1) That your writing is flawless, or at least so far advanced that Joe-reader can’t find a flaw.
2) That you can’t learn from your fans, or even from your detractors.
3) That readers are, in a way, the enemy, if they don’t like your book.
4) That you are detached from your fans.
Now, before anyone hates on me for implying authors who ignore reviews are fan-hating ego-maniacs, that’s not what I’m saying. The point is that they’re missing out. On connecting with readers. On improving as authors. On increasing sales (in the long run). As someone who has received his fair share of angry, spiteful and even hateful reviews, I understand the temptation to turn away from reading reviews entirely. A bad review, especially a scathing one that is…accurate…can ruin your day. But they can also make future days brighter, if you pay attention to what is being said.
I didn’t begin my creative career as a writer. I went to art school. And every day, we would draw or paint, carve or shape, pouring ourselves into the creation of an image in the same way that an author does a novel. And at the end of every day, we would line them all up and spend a half hour critiquing. And not always gently. And this is universal to art schools. There is something about visual arts culture that recognizes the best way to improve is through frequent honest critique and listening to that critique. This process became part of my creative experience and still is today. I love critique, because whenever someone takes the time to work out the flaws in my art, or writing (and there will always be flaws), I get better.
A few years ago, after the release of THRESHOLD and before I started writing SECONDWORLD, I went to my editor and said, I’ve done three hardcovers for you now. I want to take things to the next level. Tear me apart. Tell me what I can do better. And he did, but not before saying, with a trace of amazement, “You are the first author to ever ask me to do this,” which surprised me at the time, but I’ve since learned that authors really don’t enjoy being told what’s wrong with their writing, or stories, and maybe their blog posts on the subject. But the result of this critique, and my applying it to SECONDWORLD, was that sales doubled, the book got a lot of press and my audience grew.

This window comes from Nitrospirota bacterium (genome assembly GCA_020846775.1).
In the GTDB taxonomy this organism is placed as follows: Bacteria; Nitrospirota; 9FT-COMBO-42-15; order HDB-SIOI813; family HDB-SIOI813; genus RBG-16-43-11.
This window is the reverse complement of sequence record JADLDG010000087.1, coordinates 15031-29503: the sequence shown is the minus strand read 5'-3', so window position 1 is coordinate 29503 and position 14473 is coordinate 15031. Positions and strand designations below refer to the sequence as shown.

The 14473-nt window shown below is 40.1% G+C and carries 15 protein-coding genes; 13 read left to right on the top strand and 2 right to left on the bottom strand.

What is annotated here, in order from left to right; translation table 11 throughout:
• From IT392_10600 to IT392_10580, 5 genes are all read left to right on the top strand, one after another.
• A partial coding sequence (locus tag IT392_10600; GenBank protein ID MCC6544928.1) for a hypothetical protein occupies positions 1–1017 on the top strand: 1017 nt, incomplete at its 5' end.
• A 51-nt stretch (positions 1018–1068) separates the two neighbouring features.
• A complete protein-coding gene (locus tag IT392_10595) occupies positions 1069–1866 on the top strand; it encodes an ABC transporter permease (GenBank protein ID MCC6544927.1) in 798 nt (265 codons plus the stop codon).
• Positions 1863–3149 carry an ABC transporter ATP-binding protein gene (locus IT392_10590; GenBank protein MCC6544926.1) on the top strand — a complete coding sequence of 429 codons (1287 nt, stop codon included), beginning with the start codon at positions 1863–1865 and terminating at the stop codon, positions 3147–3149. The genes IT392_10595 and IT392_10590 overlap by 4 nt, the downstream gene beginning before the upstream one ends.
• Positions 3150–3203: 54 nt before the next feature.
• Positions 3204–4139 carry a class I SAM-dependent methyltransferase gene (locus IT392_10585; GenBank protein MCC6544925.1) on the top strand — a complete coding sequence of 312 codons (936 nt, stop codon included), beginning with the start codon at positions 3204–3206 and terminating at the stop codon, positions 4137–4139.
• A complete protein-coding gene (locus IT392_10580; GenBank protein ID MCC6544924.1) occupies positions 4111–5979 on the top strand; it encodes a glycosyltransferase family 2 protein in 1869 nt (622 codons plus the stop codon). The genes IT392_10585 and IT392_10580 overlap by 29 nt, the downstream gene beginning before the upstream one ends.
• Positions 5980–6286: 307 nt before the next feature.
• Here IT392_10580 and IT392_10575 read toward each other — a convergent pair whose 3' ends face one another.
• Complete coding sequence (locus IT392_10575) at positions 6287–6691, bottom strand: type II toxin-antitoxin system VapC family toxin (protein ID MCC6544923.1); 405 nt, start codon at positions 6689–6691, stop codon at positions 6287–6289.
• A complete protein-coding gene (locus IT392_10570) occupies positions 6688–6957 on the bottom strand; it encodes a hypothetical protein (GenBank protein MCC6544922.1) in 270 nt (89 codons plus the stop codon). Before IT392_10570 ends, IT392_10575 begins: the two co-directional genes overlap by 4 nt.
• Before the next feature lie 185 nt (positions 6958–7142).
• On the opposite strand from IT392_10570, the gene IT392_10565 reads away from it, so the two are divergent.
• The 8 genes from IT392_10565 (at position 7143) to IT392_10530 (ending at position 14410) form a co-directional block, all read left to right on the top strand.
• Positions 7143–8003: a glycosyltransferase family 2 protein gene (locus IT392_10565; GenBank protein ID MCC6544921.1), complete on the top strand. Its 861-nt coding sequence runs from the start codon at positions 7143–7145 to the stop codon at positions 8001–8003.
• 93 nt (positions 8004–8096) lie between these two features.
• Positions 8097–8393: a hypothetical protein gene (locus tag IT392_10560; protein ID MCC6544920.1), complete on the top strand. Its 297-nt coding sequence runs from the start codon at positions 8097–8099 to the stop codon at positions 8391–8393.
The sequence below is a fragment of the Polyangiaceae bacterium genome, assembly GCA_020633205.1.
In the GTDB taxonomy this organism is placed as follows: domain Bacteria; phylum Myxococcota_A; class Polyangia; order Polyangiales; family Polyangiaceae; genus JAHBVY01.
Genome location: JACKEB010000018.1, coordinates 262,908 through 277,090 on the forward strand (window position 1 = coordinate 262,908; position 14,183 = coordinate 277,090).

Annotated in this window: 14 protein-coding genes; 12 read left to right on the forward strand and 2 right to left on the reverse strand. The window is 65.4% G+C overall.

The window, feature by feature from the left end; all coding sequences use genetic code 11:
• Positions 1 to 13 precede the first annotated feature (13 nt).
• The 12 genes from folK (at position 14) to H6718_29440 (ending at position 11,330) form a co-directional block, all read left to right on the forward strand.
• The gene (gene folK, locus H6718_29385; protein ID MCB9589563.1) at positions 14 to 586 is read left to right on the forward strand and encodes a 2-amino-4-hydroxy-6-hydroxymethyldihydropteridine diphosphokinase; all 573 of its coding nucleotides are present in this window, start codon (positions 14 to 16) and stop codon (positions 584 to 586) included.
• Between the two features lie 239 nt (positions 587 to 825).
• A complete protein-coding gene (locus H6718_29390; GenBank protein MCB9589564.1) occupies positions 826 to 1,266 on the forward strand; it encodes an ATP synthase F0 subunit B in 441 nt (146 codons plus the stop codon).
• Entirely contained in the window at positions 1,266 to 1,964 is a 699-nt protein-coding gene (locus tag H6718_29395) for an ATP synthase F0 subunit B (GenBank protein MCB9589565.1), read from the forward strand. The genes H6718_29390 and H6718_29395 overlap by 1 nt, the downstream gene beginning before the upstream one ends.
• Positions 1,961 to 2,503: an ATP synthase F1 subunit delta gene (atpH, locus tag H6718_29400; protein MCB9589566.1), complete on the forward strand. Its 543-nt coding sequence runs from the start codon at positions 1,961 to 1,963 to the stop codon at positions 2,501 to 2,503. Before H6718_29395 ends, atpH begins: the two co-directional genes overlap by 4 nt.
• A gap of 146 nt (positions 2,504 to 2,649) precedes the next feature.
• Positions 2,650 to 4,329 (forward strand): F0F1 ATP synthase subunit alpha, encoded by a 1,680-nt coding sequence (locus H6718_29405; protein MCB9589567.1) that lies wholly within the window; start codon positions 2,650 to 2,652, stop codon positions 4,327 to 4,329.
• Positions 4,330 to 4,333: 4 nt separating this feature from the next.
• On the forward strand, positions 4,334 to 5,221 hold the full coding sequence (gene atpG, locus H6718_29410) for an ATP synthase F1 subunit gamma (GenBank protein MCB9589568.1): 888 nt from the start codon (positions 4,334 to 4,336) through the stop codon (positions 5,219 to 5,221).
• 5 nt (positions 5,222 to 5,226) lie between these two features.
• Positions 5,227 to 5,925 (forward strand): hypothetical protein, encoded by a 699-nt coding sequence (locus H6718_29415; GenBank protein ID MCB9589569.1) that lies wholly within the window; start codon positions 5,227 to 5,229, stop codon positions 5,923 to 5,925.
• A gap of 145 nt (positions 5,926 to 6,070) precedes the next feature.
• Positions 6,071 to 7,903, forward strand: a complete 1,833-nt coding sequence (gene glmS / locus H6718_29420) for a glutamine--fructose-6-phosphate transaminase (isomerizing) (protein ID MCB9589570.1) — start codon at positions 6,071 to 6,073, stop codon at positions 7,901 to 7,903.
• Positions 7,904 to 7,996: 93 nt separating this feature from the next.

As a writer, I began as a self-publisher. Without any connections in the writing world, I had only two sources of honest critique: my wife and my readers. I released five novels on my own (what I now call the Origins Editions), and the improvement from book to book is pretty obvious. Without honest readers, I’d never have improved, and I’d never have signed a deal with Thomas Dunne Books and 47 North, or become a bestselling self-published author.
But why am I still reading reviews? I have an editor. Hell, I have FOUR editors. And an agent. And lots of author pals. Why still read the reviews?
Because I am not writing for my editors, or my agent, or my author pals. I am writing for YOU, the reader, and for ME. While I pick the content most of the time, I listen to my fans. I’ve written and am writing sequels, because of requests from fans. I’m currently writing I AM COWBOY because of how many people expressed their love of the Czech Cowboy from SECONDWORLD. And I’m still reading reviews because I want my future books to be better than they are now. And that’s only going to happen if 1) honest people speak their mind, and 2) I listen.